7
$\begingroup$

The trace of a matrix product is "commutative" (i.e. cyclical): $$\operatorname{trace}(AB)=\operatorname{trace}(BA)$$

I know how to prove this. I was wondering, are there any intuitive ways to understand why this must be true? One reason why I don't see it intuitively is that I don't really understand intuitively what the trace represents (e.g. geometrically).

$\endgroup$
8
$\begingroup$

Approach #1: density

First, note that $AB$ and $BA$ are conjugate if either $A$ or $B$ is invertible, and conjugate matrices have the same trace (e.g. because the trace is the sum of the eigenvalues). But the subspace of matrices $(A, B)$ such that either $A$ or $B$ is invertible is dense in the space of all matrices (this is true with respect to various topologies; the usual topology over $\mathbb{R}$ or $\mathbb{C}$, and the Zariski topology over any field), which means the identity must hold in general.

See also this answer for other applications of this idea.

This approach may be a little circular because, depending on your definitions, the easiest way to prove that the trace of two conjugate matrices is the same might be to prove that $\text{tr}(AB) = \text{tr}(BA)$. Here is a definition which does not have this problem: if $V$ is a finite-dimensional vector space, then $\text{End}(V)$ can be naturally identified with the tensor product $V^{\ast} \otimes V$, and then the trace of an endomorphism is given by applying the dual pairing $V^{\ast} \otimes V \to k$ ($k$ the underlying field).

Approach #2: determinants

One way to define the trace is that it's the linear coefficient of the characteristic polynomial $\det (tI - A)$. This is a nice definition for several reasons, including that it's manifestly invariant under conjugation (once you know that determinants are invariant under conjugation). You can then prove, in various ways, the stronger fact that $AB$ and $BA$ have the same characteristic polynomial, which implies that they have the same trace (and is equivalent to the claim that they have the same eigenvalues, with the same multiplicities). See this blog post for proofs and discussion.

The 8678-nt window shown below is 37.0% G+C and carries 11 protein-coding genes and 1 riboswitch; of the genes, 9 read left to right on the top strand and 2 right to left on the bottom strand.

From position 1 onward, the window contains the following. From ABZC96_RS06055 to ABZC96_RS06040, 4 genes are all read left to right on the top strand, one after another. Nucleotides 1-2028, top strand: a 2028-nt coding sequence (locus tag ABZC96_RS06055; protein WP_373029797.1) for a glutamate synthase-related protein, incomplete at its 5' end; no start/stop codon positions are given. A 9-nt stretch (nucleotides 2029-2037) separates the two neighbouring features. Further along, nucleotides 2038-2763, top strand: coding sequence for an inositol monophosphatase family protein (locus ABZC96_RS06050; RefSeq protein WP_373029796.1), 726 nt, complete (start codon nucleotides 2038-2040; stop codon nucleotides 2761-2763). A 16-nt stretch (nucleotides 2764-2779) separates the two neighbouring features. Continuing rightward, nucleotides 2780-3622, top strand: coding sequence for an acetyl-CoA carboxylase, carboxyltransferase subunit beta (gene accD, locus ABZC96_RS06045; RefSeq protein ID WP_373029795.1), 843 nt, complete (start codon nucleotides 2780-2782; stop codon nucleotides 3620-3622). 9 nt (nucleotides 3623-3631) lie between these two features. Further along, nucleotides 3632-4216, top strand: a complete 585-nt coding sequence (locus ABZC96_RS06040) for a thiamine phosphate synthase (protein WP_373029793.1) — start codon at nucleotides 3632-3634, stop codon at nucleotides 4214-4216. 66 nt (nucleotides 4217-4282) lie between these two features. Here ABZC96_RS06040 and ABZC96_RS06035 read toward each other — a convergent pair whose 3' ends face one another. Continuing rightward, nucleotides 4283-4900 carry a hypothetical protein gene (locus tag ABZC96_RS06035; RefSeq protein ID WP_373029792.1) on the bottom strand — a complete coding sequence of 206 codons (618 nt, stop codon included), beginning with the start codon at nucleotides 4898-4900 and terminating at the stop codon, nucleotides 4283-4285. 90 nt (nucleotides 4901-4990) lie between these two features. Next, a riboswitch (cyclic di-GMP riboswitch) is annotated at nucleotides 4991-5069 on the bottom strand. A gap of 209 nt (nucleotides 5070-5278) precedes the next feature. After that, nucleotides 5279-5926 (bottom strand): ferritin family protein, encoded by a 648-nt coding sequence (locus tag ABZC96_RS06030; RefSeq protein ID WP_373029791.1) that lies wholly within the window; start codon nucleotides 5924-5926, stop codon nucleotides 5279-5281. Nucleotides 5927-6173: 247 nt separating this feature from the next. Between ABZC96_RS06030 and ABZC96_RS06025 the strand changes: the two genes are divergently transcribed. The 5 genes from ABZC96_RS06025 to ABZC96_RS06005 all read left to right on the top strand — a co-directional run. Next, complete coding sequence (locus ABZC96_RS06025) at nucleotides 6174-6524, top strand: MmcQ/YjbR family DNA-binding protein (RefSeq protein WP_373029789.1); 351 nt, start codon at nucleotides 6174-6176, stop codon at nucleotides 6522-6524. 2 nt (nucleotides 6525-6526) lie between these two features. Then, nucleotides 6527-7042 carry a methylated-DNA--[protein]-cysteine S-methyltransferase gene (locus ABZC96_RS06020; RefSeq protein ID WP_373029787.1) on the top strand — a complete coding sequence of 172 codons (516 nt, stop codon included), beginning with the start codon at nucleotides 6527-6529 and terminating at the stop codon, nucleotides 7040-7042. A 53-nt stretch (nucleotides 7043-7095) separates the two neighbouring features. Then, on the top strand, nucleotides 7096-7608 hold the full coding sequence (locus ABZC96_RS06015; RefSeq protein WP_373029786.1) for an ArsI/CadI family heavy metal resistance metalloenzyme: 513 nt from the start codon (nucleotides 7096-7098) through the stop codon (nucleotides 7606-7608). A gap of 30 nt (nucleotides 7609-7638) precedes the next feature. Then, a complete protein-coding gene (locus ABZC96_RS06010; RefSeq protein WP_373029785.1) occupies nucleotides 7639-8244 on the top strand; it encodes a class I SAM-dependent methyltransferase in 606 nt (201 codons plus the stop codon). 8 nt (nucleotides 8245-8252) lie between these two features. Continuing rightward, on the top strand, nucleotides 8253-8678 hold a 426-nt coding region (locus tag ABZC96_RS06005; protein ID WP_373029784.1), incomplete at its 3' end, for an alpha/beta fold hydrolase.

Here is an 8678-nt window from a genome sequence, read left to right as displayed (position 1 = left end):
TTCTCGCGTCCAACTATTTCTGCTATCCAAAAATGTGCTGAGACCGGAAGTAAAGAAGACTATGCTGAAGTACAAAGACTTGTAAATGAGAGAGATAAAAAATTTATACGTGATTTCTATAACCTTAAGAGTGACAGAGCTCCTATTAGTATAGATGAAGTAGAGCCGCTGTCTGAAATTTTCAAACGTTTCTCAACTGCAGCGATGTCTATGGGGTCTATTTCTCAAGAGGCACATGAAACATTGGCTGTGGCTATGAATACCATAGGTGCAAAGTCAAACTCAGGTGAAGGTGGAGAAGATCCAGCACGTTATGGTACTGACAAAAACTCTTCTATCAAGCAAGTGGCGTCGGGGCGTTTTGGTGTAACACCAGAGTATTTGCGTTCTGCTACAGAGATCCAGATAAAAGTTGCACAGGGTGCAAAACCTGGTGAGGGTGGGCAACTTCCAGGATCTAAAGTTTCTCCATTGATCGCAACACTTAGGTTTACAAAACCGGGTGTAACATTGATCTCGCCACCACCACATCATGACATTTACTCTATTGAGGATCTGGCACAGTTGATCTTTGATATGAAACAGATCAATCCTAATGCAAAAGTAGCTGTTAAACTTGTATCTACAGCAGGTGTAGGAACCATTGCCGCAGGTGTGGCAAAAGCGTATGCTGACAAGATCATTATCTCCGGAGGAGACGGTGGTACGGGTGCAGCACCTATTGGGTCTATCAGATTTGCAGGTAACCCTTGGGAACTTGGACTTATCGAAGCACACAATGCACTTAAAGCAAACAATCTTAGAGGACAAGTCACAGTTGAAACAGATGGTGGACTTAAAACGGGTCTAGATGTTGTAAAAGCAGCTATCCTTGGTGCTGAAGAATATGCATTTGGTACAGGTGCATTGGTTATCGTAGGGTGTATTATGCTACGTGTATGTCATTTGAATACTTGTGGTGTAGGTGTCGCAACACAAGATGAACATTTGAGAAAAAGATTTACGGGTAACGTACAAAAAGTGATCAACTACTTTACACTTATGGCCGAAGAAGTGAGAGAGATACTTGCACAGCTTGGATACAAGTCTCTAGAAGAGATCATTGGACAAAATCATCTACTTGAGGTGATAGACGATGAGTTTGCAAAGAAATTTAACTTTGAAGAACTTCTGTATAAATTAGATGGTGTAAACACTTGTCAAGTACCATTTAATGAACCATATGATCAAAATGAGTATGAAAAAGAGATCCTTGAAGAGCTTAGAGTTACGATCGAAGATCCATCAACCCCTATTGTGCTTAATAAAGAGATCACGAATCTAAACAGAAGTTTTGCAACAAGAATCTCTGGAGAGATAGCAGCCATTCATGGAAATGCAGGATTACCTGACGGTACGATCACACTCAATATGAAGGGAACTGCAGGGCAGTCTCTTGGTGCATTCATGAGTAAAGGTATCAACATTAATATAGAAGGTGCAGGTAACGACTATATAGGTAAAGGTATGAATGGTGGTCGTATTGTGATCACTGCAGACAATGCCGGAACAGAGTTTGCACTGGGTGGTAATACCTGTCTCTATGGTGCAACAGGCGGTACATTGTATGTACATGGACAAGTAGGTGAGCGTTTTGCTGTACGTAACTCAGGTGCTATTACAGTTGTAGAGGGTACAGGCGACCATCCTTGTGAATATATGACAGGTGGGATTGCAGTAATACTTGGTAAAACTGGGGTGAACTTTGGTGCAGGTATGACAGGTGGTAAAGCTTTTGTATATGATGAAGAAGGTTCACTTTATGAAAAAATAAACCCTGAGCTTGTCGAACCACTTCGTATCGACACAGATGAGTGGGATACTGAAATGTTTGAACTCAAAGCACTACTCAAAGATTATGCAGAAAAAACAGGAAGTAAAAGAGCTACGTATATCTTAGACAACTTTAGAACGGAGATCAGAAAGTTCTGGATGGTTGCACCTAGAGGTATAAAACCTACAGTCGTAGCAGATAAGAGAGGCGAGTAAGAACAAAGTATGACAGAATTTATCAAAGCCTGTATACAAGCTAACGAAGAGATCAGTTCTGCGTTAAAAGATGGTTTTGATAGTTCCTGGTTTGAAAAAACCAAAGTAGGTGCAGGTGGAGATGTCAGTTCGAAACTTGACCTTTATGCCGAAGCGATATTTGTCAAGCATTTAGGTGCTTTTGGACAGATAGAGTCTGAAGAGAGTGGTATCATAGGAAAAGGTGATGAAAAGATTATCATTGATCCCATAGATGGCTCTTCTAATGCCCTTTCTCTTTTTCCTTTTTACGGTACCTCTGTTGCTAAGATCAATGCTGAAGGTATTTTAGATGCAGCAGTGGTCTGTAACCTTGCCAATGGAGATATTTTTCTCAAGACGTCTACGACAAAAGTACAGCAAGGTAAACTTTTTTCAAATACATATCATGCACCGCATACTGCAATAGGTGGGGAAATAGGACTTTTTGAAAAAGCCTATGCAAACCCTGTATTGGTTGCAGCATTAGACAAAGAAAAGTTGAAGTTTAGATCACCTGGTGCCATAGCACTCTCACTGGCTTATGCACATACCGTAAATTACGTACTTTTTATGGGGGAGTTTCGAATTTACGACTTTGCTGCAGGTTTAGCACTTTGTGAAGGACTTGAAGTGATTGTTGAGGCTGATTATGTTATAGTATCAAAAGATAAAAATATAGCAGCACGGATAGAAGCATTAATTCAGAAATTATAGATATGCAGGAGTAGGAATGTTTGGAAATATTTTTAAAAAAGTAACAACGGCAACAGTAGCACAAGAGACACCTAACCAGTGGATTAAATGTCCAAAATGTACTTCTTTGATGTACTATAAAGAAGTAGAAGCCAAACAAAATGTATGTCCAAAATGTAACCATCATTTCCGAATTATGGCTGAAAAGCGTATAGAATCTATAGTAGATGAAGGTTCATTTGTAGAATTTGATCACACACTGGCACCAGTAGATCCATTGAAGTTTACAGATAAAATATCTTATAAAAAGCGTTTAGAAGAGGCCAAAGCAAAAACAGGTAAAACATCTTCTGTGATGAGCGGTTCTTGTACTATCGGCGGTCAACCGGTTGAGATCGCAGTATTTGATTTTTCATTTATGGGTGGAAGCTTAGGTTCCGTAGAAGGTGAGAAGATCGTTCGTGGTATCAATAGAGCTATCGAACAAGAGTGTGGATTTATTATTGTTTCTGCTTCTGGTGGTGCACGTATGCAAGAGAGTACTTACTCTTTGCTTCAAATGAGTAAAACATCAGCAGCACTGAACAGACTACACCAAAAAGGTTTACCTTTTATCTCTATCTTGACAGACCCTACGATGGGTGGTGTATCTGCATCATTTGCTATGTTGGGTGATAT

This approach suggests that one intuition for the trace is that it is the derivative of the determinant, suitably interpreted.

Approach #3: string diagrams

This proof involves the most category theory but it is also arguably the most beautiful. The intuitive idea is to think of taking the trace as "feeding a linear operator back into itself," so it looks like placing a linear operator in a circle in some sense, and then cyclicity follows from rotating the circle. This argument can be made fully rigorous; see this blog post and this blog post for the relevant pictures. After setting up appropriate notation and proving various lemmas, the proof of the cyclicity of the trace looks like this:

enter image description here

Among other things, approach #3 strongly suggests that the correct name for this property is cyclicity and not commutativity, because it clearly indicates that there is a generalization to cyclic symmetry for more than $2$ matrices: for example $\text{tr}(ABC) = \text{tr}(CAB)$ but is not in general equal to $\text{tr}(BAC)$.

$\endgroup$

Your Answer

By clicking “Post Your Answer”, you agree to our terms of service, privacy policy and cookie policy

Not the answer you're looking for? Browse other questions tagged or ask your own question.